Map-Reduce is a scalable programming model that simplifies distributed processing of data. Map-Reduce consists of three main steps: Mapping, Shuffling and Reducing. An easy way to think about a Map-Reduce job is to compare it with act of ‘delegating’ a large task to a group of people, and then combining the result of each person’s effort, to produce the final outcome.

Let’s take an example to bring the point across. You just heard about this great news at your office, and are throwing a party for all your colleagues! You decide to cook Pasta for the dinner. Four of your friends, who like cooking, also volunteer to join you in preparation. The task of preparing Pasta broadly involves chopping the vegetables, cooking, and garnishing.

Let’s take the job of chopping the vegetables and see how it is analogous to a map-reduce task. Here the raw vegetables are symbolic of the input data, your friends are equivalent to compute nodes, and final chopped vegetables are analogous to desired outcome. Each friend is allotted onions, tomatoes and peppers to chop and weigh.

You would also like to know how much of each vegetable types you have in the kitchen. You would also like to chop these vegetables while this calculation is occurring. In the end, the onions should be in one large bowl with a label that displays its weight in pounds, tomatoes in a separate one, and so on.

MAP: To start with, you assign each of your four friends a random mix of different types of vegetables. They are required to use their ‘compute’ powers to chop them and measure the weight of each type of veggie. They need to ensure not to mix different types of veggies. So each friend will generate a mapping of <key, value> pairs that looks like:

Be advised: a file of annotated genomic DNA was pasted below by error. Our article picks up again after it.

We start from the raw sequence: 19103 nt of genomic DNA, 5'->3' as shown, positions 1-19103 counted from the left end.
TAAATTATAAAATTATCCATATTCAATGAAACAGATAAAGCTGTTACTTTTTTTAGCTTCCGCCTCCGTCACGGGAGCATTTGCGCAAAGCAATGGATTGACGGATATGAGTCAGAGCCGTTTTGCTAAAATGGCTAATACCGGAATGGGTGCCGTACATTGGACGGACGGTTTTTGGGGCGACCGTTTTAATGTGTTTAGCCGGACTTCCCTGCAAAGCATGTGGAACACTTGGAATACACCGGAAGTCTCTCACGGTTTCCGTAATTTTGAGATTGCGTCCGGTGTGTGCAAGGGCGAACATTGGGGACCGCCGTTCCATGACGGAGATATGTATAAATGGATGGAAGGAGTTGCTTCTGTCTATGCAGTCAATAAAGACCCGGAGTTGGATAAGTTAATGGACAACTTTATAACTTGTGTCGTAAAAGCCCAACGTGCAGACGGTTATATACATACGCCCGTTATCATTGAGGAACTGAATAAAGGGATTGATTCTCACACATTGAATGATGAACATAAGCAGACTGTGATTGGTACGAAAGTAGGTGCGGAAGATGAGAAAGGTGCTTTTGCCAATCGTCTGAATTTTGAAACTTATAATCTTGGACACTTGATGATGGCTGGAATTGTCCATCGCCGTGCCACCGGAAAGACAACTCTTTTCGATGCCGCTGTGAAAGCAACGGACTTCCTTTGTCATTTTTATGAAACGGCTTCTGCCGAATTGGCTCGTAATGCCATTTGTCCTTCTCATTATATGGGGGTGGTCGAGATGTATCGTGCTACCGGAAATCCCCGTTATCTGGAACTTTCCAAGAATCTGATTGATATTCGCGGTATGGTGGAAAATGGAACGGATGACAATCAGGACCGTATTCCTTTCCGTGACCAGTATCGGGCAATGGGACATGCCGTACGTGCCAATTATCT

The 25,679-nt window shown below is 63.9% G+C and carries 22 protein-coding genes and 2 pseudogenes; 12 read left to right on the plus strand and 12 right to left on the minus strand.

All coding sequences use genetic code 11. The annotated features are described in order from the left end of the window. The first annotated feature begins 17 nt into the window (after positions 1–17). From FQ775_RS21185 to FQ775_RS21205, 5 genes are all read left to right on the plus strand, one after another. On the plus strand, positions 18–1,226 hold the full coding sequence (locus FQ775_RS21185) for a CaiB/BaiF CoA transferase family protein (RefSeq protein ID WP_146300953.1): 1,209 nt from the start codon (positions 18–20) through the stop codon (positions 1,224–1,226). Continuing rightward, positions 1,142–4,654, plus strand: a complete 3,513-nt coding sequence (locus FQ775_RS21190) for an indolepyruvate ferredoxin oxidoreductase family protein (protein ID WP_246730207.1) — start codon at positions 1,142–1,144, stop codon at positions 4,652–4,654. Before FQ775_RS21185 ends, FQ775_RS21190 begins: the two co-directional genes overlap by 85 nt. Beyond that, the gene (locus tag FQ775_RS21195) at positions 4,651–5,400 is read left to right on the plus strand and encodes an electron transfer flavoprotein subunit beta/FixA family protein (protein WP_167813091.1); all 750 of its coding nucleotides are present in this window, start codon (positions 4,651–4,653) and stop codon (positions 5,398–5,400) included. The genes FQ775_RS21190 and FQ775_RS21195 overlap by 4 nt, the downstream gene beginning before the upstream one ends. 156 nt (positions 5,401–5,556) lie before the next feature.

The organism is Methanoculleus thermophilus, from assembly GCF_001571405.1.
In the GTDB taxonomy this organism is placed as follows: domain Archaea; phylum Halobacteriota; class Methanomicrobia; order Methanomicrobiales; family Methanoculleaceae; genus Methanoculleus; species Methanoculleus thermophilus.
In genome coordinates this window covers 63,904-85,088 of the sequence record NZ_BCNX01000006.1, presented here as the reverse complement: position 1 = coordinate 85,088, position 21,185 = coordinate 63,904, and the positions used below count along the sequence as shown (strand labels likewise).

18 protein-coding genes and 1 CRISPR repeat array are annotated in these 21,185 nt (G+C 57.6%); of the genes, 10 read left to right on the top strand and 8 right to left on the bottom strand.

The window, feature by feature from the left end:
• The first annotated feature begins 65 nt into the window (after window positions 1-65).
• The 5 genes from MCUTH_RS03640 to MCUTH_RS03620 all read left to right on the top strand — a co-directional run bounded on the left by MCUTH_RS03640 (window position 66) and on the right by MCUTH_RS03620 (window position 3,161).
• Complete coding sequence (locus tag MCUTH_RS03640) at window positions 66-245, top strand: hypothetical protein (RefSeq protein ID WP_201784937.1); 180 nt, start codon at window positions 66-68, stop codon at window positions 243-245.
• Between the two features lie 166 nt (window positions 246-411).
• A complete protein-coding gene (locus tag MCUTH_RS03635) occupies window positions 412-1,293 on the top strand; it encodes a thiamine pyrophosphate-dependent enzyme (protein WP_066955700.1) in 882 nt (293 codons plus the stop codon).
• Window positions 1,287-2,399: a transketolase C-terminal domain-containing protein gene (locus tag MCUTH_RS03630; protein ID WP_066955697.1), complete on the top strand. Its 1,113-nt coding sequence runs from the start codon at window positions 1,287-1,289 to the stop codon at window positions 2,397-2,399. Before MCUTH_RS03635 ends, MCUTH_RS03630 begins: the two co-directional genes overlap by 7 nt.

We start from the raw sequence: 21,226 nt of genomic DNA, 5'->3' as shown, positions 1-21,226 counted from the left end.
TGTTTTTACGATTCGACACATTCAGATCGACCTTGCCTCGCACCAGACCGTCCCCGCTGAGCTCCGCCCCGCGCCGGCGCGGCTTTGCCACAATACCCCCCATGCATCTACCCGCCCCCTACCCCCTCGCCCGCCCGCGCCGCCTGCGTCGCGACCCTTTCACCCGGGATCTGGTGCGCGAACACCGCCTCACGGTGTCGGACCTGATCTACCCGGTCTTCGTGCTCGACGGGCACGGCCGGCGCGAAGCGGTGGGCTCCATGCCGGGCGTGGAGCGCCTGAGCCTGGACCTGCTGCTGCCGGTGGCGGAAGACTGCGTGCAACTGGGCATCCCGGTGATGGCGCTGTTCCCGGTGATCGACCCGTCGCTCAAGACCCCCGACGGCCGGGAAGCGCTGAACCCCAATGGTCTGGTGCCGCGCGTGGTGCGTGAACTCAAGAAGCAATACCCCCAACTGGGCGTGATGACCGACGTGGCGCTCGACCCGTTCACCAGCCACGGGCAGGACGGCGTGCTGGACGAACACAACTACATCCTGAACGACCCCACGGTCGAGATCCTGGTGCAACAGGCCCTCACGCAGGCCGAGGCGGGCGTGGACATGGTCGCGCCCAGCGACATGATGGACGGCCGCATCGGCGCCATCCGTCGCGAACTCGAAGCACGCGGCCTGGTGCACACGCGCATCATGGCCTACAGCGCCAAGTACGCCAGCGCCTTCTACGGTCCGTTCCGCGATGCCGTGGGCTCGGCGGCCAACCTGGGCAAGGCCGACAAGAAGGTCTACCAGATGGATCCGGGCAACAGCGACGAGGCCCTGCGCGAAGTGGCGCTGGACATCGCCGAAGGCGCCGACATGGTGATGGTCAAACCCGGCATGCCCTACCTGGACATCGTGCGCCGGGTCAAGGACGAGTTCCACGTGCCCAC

Friend X:         

<tomatoes,         5 lbs>            
<onions,           10 lbs>
<garlic,               2 lbs>

Friend Y:         

<onions,           22 lbs>
<green peppers, 5 lbs>

Seems like you are having a really big party! Now that your friends have chopped the vegetables, and labeled each bowl with the weight and type of vegetable, we move to the next stage: Shuffling.

SHUFFLE: This stage is also called Grouping. Here you want to group the veggies by their types. You assign different parts of your kitchen to each type of veggie, and your friends are supposed to group the bowls, so that like items are placed together:

North End of Kitchen:

<tomatoes,         5 lbs>
<tomatoes,       11 lbs>

West End of Kitchen:  

<onions,           10 lbs>
<onions,            22 lbs>
<onions,           1.4 lbs>

East End of Kitchen:   

<green peppers,   3 lbs>
<green peppers, 10 lbs>

The party starts in a couple of hours, but you are impressed by what your friends have accomplished by Mapping and Grouping so far! The kitchen looks much more organized now and the raw material is chopped. The final stage of this task is to measure how much of each veggie you actually have. This brings us to the Reduce stage.

REDUCE: In this stage, you ask each of your friend to collect items of same type, put them in a large bowl, and label this large bowl with sum of individual bowl weights. Your friends cannot wait for the party to start, and immediately start ‘reducing’ small bowls. In the end, you have nice large bowls, with total weight of each vegetable labeled on it. 

<tomatoes, 36 lbs> <green peppers, 15lbs> <onions, 44 lbs>

The number represents total weight of that vegetable after reducing from smaller bowls

Your friends (‘compute nodes’) just performed a Map-Reduce task to help you get started with cooking the Pasta. Since you were coordinating the entire exercise, you are “The Master” node of this Map-Reduce task. Each of your friends took roles of Mappers, Groupers and Reducers at different times. This example demonstrates the power of this technique.

This simple and powerful technique can be scaled very easily if more of your friends decide to join you. In future, we will continue to add more articles on different open source tools that will help you easily implement Map-Reduce to solve your computational problems.

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